'I'm no longer insolvent, but the process was infuriating, a chaotic period and exhausting'
Des Cahill (45) has thrown more than 6,000 parties and it made him broke. "I set up my own butcher shop and catering business at the age of 21 and we've catered for thousands of events in Cork. In 2005 I tendered for a big contract which didn't work out and lost €110,000. The crash meant that by 2008 sales were down 40pc and even though we cut costs and had paid all our taxes, it became overwhelming and the bank refused to negotiate. With Christmas looming I was afraid to accept orders with my credit gone."
Des, also a city councilor, and wife Ankie, a teacher, were making ends meet - just - and were grateful the mortgage on their house, which was being paid, was with a different bank. But it didn't put his mind at ease. "There was a lot of pressure; I was afraid the house would be on the line and we just didn't know how they would react."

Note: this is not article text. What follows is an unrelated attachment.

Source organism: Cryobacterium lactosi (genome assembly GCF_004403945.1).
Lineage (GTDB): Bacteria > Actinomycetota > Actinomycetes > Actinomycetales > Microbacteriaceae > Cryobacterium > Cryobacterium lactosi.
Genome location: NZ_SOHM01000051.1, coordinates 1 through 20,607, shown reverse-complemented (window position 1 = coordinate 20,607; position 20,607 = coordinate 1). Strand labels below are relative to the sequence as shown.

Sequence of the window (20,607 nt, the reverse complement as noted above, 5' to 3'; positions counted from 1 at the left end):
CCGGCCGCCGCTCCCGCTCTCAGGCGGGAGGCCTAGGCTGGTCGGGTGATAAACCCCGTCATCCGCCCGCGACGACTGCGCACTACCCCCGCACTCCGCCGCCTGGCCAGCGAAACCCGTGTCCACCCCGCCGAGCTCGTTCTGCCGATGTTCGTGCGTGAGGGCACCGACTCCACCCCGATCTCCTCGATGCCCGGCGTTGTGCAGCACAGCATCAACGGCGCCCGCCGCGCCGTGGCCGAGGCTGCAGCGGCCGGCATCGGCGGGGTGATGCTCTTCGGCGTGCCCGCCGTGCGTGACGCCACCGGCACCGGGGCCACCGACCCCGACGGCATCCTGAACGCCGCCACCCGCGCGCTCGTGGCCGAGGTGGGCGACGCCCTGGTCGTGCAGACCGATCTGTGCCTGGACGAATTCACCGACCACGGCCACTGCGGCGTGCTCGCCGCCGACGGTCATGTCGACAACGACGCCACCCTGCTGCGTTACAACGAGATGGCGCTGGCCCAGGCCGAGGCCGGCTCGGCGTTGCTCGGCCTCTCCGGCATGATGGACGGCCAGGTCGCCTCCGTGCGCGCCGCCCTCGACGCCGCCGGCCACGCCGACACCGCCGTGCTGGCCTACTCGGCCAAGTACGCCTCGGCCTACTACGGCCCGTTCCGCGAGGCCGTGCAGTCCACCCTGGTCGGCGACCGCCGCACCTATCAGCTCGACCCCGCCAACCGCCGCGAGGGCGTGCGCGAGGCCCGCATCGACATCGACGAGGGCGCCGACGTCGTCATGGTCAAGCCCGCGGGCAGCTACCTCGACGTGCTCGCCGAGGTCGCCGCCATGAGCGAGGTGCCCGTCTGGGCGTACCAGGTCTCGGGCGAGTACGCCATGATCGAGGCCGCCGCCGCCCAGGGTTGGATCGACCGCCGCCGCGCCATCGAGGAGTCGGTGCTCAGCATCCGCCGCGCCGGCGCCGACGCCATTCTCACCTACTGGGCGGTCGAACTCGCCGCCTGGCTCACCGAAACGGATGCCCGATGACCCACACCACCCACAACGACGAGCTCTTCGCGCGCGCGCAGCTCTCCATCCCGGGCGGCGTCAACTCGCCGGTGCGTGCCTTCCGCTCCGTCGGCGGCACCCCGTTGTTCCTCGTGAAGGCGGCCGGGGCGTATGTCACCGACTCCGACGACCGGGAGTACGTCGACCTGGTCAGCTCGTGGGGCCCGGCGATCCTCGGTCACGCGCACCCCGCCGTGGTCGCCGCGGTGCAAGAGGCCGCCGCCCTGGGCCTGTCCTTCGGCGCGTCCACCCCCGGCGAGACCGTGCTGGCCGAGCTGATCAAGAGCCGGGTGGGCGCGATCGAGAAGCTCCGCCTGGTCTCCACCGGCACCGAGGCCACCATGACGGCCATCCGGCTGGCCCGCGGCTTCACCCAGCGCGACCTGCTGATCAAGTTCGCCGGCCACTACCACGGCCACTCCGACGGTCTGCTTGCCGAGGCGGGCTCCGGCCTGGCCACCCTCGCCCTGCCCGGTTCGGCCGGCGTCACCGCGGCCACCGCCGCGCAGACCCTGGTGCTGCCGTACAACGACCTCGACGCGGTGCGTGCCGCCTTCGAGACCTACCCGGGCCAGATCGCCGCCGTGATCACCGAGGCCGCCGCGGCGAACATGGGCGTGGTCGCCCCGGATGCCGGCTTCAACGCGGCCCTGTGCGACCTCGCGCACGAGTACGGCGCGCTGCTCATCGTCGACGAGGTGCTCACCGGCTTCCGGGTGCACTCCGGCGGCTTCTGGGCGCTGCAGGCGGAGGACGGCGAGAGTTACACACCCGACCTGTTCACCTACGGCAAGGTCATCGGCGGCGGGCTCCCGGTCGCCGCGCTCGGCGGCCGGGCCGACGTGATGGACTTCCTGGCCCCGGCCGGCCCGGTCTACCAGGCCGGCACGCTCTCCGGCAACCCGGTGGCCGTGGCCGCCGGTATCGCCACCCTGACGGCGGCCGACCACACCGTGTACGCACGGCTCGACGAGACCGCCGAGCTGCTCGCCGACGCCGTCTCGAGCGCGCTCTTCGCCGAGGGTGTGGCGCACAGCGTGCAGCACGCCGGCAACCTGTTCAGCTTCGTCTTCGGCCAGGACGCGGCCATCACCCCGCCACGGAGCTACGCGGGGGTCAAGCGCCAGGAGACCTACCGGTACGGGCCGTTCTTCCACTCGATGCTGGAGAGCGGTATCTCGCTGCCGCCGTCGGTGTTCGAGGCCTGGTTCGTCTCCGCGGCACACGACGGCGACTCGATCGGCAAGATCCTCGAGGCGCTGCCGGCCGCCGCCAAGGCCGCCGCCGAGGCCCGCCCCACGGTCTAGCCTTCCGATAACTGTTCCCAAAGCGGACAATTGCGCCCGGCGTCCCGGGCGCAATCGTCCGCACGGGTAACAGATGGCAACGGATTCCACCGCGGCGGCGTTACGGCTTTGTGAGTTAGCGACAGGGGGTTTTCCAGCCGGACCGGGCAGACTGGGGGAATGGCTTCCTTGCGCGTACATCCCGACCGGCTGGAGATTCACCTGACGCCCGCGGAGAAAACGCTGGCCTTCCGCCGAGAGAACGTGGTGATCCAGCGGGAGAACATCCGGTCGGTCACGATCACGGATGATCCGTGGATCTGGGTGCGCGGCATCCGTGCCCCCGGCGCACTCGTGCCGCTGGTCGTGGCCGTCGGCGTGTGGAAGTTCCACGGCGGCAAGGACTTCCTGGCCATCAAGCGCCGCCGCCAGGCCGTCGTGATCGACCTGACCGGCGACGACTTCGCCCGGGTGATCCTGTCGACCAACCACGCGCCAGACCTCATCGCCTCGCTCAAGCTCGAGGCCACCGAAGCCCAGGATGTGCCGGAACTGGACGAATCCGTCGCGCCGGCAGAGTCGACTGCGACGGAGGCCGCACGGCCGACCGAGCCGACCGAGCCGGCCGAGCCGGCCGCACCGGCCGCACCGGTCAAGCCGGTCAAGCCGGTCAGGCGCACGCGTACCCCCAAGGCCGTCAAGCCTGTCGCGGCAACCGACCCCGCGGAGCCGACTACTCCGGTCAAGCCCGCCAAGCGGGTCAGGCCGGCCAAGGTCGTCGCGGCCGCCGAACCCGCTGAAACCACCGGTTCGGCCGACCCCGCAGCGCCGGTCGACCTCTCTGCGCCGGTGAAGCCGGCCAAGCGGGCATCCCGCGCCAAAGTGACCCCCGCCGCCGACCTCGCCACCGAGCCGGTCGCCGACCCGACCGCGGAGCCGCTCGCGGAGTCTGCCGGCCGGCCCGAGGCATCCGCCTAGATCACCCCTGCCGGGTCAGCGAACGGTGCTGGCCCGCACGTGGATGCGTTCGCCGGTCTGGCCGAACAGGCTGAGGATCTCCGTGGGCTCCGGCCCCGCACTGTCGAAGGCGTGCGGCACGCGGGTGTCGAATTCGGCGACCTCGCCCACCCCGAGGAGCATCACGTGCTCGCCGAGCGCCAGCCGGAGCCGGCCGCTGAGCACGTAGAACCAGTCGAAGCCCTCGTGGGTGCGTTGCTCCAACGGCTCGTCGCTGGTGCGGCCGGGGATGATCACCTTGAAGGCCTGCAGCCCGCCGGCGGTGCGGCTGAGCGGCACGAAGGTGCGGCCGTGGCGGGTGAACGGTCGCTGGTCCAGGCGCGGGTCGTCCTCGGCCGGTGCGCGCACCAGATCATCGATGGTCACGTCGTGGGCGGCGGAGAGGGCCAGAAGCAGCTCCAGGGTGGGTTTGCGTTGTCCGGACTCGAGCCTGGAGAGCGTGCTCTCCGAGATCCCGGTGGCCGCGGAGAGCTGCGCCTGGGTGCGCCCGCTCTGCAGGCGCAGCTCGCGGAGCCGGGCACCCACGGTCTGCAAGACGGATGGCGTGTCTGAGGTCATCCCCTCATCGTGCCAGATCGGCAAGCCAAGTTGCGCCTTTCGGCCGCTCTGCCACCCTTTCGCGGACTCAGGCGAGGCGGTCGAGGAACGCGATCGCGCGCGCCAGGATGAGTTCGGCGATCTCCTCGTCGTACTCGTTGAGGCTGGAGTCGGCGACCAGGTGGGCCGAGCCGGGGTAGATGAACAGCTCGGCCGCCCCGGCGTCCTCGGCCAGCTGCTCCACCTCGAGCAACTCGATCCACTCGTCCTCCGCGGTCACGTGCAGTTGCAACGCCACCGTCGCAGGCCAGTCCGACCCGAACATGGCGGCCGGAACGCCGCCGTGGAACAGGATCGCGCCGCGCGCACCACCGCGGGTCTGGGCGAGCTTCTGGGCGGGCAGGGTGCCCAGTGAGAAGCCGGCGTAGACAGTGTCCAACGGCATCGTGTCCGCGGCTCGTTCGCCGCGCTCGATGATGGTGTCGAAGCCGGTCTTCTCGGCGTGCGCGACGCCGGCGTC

The bank went for full foreclosure of the company, and wanted Des to go bankrupt. "I contacted a PIP, Alan McGee, who told me that I was insolvent. The good thing was he took everything from there and the legal letters stopped.
"I closed the shop, informed staff and ran stocks down. I met with suppliers, I even gave one of them my car. The PIP arranged the creditors meeting, but it was vetoed by the bank. Luckily, their paperwork wasn't in order and I got my PIA. It means I had to pay a certain amount back for five years, but I've since paid it off and am no longer insolvent.
"The process was infuriating, a chaotic period and exhausting, but even though I could start a business again, my appetite wouldn't be there. The last few years have been pretty bleak, but one positive thing is that as a public representative, I can really relate to others in the same positon. My name is being put forward for the position of Lord Mayor in June and I'm hopeful of my colleagues' support".